Whether it was his children or his students or athletes, Al Fetter's focus was always centered on the kids.
The longtime coach, teacher and administrator left his mark on Grand Junction starting as an all-around athlete with Grand Junction High School.
He was an all-state football player in 1948 and won back-to-back wrestling titles in 1948-49.
He earned an athletic scholarship for those sports at Colorado A&M, now Colorado State University, but Fetter was never one to boast of his accomplishments.
"He rarely talked about himself, he was a very modest man, he didn't brag on himself at all," said Elizabeth Harris, his daughter.
"Shorty" Fetter as he was known to many, passed away Sept. 9 at the age of 88..
"People remembered him for being such a special man, he always treated people with respect and kindness," Harris said. "I still remember we'd go to the grocery store and people would always say 'Hi Mr. Fetter or Hi Coach.' "
Longtime friend George Ryan said Fetter's integrity and character were what made him special.
"He was just a great guy, it was all about kids," Ryan said. "Al was kind to me but he was kind to everybody, and a great family man."
Ryan and Fetter both served in the military and went to Korea at different times. Ryan said they shared many stories of their time in the service.
After the service and completing his education, Fetter returned to Grand Junction in 1960 and remained here for the rest of his life.
He helped coach football and wrestling at Grand Junction and also taught biology.
He moved into administration where he completed his 30 years in District 51 in 1986 when he retired.
His final 18 years were spent as the principal of Central High School, and after his retirement, the Central library/classroom building was dedicated as Alivs D. Fetter Hall.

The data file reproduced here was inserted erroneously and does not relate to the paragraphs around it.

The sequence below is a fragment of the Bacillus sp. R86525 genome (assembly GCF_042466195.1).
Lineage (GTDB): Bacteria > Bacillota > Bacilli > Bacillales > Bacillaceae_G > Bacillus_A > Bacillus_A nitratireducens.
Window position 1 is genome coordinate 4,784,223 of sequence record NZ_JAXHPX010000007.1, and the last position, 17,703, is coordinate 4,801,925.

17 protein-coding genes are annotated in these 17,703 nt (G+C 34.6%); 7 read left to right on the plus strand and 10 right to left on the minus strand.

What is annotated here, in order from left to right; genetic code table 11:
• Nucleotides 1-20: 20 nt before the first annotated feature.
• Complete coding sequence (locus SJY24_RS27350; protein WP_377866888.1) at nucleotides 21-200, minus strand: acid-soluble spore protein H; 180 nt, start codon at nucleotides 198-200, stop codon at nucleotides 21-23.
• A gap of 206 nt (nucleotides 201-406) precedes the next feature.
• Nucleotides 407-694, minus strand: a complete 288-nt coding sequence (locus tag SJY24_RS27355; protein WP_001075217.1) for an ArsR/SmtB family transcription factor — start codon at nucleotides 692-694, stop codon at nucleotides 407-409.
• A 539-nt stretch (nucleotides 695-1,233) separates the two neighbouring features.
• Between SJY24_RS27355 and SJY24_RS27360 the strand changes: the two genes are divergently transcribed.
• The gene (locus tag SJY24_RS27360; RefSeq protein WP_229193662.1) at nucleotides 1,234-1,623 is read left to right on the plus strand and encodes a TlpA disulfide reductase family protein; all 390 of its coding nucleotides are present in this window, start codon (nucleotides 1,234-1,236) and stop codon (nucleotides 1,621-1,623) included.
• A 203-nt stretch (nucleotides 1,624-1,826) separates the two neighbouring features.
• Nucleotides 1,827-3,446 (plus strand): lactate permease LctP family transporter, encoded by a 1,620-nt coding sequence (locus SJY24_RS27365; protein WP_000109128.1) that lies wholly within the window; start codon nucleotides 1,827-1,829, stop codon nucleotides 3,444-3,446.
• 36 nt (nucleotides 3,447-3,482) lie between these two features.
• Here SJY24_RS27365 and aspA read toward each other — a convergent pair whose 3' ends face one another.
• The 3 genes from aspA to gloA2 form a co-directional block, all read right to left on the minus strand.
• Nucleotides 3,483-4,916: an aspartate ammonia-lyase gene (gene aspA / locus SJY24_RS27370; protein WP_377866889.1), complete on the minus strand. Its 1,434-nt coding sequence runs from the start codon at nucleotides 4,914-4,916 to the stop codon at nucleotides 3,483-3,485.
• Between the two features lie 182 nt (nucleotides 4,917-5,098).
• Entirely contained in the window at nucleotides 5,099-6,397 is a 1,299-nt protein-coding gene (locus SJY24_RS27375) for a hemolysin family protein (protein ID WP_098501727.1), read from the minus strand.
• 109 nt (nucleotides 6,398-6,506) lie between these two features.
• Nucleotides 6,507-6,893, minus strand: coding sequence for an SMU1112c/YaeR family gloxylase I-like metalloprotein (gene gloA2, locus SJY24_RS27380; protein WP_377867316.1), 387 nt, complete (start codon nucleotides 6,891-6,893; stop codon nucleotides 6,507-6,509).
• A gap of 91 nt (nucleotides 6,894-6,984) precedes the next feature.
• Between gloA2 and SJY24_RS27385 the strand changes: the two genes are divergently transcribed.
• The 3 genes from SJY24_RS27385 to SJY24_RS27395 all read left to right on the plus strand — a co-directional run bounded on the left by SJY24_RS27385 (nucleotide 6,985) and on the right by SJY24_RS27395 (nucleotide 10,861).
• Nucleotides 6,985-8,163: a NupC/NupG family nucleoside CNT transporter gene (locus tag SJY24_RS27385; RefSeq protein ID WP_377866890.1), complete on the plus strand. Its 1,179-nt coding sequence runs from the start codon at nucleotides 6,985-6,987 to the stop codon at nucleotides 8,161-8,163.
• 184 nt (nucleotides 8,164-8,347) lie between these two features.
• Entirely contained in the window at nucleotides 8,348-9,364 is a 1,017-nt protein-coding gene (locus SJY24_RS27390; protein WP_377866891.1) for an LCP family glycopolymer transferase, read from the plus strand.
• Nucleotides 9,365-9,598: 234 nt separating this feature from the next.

Ryan, who coached alongside Fetter for a few football seasons and also served on the school board, chuckles when he recalls some stories about his friend.
He also recalled an unselfish, modest decision when Fetter took over as head track coach at Grand Junction.
Ryan said Mickey Dunn resigned as the head coach to move into the business world, but then wanted to return after a year away.
"Al didn't even have to think about it, he knew Mickey Dunn was a better track coach, so he stepped back," Ryan said.
Harris also shared a funny story from when her dad was in the service and was a radio operator in Korea.
"He had to carry the radio and his weapon, but he knew as a radio operator that they radio was so important, so he just carried the radio and not his weapon," she said. "People would say how brave that was for him to not carry his weapon but he didn't see it that way. He just said 'I was just dumb, not brave.' "
As a biology teacher, Fetter loved explaining things to kids and he was good at it.
"There was a former student of his that kept the notebook from his biology class because he was so thorough," Harris said.
Ryan said Fetter was about dedication and respect.
"He was a good administrator. His idea was to get good teachers and let them teach, and he had a good staff and they appreciated him," he said. "He also had respect in the classroom."
Harris said her dad impacted so many people over the years.
"His strength of character and his word was his bond. If he gave you his word he always kept it," she said.
A memorial reception for Fetter will be Sunday from 2-4 p.m. at Fetter Hall at Central High School.